Both leakage index and ISI are of high value for the diagnosis of PDR, and they are both superior to MA count. The occurrence of PDR can be caused by intraocular tissue hypoxia, which induces elevated levels of VEGF and other proangiogenic factors and promotes neovascularization (29). It has been reported that NPA reflects the severity of fundus hypoxia, and it may correlate with intraocular VEGF levels (5). Therefore, ISI can predict the development of neovascularization or PDR. Conversely, when neovascularization is immature and the blood-retinal barrier is highly permeable, significant leakage can be observed in fluorescence angiography images. Therefore, the leakage index is comparable to the ISI in determining PDR. Changes in these UWFFA parameters after treatment may suggest a greater significance. Babiuch et al. (30) found that patients with PDR underwent a significant reduction in leakage index on UWFFA images of panretina and all subregional areas after anti-VEGF treatment. In addition, it should not be overlooked that MA count also significantly decreased after anti-VEGF treatment (31). Leakage index and MA count may play critical roles in the assessment of treatment outcomes in patients with PDR in the future.
This study has some limitations. First, this was a retrospective observational study with small sample size. Second, peripheral image distortion is a common problem for UWF images and may affect the accuracy of image analysis. Third, only one macula-centered UWFFA image was utilized for analysis, and the complete retinal image puzzle was not acquired using the montage method. Fourth, in our clinical work, we did not set the late images at a specific point in time but within a range, which may cause some degree of variation due to the dynamic nature of fluorescence angiography.
Despite the limitations, our study complements some gaps in the current quantitative study of UWFFA in DR. We explored the in-depth relationship between each of these parameters and two adverse outcomes, PDR and DME, and found the best-evaluated parameter among several commonly used options. We also designed a quantitative method for UWFFA that can be implemented by open software, which will help improve accessibility and enrich the study of UWF images. In addition, the above limitations include common technical problems faced by current UWF image research, such as peripheral aberrations and montage. Subsequently, we expect that the development of technology will allow us to improve upon our results. In the future, studies with larger sample size and more precise timing of DR UWFFA images are needed.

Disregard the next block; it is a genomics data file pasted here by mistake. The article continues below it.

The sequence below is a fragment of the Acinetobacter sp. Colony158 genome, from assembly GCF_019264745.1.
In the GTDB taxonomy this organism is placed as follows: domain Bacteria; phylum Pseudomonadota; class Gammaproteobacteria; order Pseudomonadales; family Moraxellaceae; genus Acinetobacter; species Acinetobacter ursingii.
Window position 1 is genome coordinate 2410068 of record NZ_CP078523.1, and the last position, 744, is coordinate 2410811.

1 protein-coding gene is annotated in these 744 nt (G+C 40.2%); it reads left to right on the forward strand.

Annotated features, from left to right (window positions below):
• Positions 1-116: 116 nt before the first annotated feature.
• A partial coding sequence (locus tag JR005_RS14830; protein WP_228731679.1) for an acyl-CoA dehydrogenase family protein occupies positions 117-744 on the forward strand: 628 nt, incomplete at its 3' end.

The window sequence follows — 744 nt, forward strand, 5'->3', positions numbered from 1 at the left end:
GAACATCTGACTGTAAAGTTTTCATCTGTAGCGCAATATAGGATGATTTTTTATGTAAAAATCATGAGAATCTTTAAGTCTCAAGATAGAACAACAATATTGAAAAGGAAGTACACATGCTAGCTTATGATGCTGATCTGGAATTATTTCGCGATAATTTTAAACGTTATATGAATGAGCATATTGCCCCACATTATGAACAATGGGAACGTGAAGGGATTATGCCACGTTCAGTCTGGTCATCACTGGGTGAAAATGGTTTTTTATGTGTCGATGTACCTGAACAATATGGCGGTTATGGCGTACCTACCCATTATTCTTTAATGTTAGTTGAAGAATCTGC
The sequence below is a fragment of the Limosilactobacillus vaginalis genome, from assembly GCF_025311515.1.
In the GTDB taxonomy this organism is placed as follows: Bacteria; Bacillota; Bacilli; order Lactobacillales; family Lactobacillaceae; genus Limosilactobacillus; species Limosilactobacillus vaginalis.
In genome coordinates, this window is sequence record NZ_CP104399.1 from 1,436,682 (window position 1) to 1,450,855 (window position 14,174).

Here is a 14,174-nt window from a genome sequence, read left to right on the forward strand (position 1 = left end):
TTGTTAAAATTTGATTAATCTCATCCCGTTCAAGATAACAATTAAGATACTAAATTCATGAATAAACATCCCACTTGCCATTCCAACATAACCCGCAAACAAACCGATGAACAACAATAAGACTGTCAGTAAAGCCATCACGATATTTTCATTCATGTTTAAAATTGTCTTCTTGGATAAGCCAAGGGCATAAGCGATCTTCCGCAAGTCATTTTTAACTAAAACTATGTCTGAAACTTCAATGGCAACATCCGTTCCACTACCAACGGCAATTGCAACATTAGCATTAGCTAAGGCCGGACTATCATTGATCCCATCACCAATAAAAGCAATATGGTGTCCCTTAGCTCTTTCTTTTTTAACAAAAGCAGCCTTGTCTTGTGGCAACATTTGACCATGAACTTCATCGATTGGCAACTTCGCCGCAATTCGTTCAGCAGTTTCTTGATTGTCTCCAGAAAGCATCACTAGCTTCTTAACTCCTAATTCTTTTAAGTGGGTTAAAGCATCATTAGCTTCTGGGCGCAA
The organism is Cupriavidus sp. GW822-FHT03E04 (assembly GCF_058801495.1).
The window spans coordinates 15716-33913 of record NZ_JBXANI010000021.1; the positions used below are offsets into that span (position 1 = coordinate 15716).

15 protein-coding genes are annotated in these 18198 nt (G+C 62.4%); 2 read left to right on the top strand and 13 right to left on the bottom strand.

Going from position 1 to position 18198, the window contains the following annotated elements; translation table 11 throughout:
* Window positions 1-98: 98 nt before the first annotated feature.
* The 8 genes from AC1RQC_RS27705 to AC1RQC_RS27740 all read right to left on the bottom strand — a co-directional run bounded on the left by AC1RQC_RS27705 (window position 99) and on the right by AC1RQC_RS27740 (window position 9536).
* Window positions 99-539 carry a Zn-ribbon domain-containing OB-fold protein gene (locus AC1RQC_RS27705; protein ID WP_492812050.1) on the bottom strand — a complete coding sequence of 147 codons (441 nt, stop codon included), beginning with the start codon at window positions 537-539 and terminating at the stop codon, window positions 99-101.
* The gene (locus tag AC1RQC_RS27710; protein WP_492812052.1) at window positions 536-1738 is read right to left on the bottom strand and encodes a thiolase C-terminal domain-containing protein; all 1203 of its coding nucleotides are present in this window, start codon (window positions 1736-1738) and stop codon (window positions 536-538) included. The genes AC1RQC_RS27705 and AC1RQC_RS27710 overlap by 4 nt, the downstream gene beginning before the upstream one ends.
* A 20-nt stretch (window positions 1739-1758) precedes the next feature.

In conclusion, ISI, leakage index, and MA count in the PoA and panretina were correlated with the severity of DR, especially the posterior parameter. The leakage index was more valuable than ISI and MA count in determining the occurrence of DME. ISI and leakage index were of higher value in determining PDR.
Data Availability Statement
The raw data supporting the conclusions of this article will be made available by the authors, without undue reservation.
The studies involving human participants were reviewed and approved by Clinical Research Ethics Committee of Renmin Hospital of Wuhan University. Written informed consent for participation was not required for this study in accordance with the national legislation and the institutional requirements.
GS, XW, and CC: conception, design, and manuscript preparation. GS, XW, and JJ: image processing design. GS, XW, JJ, ZY, MF, XY, and HZ: image and data collection. HZ and CC: manuscript review and revision. All authors read and approved the final manuscript.
Conflict of Interest
The authors declare that the research was conducted in the absence of any commercial or financial relationships that could be construed as a potential conflict of interest.
All claims expressed in this article are solely those of the authors and do not necessarily represent those of their affiliated organizations, or those of the publisher, the editors and the reviewers. Any product that may be evaluated in this article, or claim that may be made by its manufacturer, is not guaranteed or endorsed by the publisher.
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Keywords: ultra-widefield fluorescein angiography (UWFFA), diabetic macular edema (DME), proliferative diabetic retinopathy (PDR), leakage index, ischemic index, microaneurysm count
Citation: Sun G, Wang X, Jiang J, Yi Z, Fu M, Yang X, Zheng H and Chen C (2021) Association of Subregional Quantitative Ultra-widefield Fluorescence Angiography Characteristics With the Occurrence of Diabetic Macular Edema and Proliferative Diabetic Retinopathy. Front. Med. 8:720564. doi: 10.3389/fmed.2021.720564
Received: 04 June 2021; Accepted: 25 August 2021;
Published: 24 September 2021.
Edited by:Feng Wen, Sun Yat-sen University, China
Reviewed by:Huiling Li, Central South University, China
Zhiqing Li, Tianjin Medical University Eye Hospital, China
Copyright © 2021 Sun, Wang, Jiang, Yi, Fu, Yang, Zheng and Chen. This is an open-access article distributed under the terms of the Creative Commons Attribution License (CC BY). The use, distribution or reproduction in other forums is permitted, provided the original author(s) and the copyright owner(s) are credited and that the original publication in this journal is cited, in accordance with accepted academic practice. No use, distribution or reproduction is permitted which does not comply with these terms.
*Correspondence: Changzheng Chen, firstname.lastname@example.org
†These authors have contributed equally to this work and share first authorship